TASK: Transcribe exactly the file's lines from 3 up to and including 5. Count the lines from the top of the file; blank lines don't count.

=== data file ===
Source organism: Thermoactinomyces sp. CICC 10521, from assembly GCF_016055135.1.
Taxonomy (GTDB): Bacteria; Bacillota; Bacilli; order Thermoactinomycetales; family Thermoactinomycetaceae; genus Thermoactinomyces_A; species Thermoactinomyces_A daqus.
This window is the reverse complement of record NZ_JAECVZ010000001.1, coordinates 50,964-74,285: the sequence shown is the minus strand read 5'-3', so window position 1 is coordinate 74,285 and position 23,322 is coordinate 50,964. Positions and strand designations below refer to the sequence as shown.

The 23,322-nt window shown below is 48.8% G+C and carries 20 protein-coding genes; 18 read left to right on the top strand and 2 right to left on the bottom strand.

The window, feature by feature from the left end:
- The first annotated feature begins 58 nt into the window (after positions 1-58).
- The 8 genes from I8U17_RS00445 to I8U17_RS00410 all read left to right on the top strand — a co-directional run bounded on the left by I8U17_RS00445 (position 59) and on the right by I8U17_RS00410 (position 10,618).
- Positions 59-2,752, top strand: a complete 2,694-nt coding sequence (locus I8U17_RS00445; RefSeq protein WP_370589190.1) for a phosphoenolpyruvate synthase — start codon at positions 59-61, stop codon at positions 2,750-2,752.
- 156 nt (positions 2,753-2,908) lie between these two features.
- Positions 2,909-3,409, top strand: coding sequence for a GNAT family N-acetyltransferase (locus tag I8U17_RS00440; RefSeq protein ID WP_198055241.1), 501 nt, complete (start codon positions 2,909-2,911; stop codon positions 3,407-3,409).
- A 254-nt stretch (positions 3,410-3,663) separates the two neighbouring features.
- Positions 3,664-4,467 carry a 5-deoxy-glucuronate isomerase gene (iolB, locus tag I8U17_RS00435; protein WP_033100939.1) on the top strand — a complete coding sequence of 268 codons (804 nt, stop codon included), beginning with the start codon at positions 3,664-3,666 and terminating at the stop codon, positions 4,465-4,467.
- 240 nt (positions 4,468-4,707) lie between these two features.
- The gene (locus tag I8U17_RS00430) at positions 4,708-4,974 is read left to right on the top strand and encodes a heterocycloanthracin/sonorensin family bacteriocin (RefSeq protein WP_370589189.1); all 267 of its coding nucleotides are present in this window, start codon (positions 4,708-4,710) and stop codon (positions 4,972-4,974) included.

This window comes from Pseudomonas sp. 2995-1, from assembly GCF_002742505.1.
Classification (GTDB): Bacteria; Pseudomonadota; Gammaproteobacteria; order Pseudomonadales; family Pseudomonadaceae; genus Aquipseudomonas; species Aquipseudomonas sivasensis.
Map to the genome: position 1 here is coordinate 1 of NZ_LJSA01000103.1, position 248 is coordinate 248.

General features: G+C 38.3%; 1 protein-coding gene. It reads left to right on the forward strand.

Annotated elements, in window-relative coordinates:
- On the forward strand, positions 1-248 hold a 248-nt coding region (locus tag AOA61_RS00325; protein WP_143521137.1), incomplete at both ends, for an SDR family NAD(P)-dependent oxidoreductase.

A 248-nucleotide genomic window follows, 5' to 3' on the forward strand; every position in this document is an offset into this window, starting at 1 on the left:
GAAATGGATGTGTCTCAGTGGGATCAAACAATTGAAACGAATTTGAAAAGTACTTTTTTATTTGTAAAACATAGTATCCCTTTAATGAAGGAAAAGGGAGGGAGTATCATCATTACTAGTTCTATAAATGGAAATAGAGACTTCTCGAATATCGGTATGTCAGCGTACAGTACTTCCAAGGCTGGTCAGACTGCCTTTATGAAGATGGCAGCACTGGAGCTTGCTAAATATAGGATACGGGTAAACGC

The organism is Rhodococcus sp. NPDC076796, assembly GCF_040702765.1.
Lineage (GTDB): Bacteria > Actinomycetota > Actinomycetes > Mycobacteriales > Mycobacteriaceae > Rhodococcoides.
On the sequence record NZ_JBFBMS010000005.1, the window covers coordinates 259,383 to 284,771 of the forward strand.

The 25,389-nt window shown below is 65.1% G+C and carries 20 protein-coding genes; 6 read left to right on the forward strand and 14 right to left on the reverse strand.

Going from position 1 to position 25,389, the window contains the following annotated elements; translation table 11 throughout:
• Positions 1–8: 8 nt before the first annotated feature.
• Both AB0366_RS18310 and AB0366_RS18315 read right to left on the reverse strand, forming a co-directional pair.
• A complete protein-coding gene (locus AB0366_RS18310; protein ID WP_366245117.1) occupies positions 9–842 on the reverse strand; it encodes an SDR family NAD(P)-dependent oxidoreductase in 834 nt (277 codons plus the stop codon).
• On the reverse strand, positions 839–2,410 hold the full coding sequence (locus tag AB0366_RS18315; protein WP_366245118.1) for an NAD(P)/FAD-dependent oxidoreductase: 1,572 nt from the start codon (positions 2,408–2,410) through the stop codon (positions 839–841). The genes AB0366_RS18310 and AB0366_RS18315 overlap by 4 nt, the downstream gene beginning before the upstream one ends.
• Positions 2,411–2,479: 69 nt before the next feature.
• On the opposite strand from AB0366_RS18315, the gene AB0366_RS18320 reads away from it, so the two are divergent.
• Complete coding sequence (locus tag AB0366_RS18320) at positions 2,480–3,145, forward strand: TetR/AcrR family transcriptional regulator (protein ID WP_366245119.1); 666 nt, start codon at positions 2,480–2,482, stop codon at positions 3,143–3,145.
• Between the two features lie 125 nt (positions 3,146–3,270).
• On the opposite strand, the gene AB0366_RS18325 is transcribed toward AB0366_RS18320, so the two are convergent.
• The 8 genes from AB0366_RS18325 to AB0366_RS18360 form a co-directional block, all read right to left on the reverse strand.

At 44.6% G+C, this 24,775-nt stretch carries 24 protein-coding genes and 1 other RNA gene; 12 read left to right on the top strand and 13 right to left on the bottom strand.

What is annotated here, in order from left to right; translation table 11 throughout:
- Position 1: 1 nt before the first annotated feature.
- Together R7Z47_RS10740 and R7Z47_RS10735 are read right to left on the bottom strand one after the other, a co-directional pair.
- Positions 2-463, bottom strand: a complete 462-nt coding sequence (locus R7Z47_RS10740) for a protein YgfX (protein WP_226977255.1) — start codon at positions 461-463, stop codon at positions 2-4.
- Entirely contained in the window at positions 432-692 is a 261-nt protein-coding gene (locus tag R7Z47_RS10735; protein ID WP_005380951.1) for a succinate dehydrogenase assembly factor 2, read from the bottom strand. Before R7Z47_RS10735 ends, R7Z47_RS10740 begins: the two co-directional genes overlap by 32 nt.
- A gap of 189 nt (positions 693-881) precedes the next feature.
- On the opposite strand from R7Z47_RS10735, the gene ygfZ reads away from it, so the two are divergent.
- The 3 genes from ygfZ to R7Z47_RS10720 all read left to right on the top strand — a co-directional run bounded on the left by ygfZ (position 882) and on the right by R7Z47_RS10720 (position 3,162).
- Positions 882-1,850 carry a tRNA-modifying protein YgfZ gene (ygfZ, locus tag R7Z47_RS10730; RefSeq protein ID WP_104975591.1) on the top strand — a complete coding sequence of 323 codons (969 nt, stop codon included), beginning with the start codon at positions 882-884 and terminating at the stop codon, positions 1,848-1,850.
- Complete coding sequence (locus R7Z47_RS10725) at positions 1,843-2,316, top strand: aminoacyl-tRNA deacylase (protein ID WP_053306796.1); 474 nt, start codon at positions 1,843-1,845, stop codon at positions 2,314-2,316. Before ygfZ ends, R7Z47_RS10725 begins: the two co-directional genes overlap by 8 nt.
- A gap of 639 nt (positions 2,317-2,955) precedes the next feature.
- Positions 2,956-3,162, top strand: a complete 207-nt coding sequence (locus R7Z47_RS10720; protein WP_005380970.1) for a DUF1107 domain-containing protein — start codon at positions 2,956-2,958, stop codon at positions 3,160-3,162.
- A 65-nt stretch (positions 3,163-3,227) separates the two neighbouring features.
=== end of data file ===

This window is the reverse complement of record NZ_JAECVZ010000001.1, coordinates 50,964-74,285: the sequence shown is the minus strand read 5'-3', so window position 1 is coordinate 74,285 and position 23,322 is coordinate 50,964. Positions and strand designations below refer to the sequence as shown.

The 23,322-nt window shown below is 48.8% G+C and carries 20 protein-coding genes; 18 read left to right on the top strand and 2 right to left on the bottom strand.

The window, feature by feature from the left end: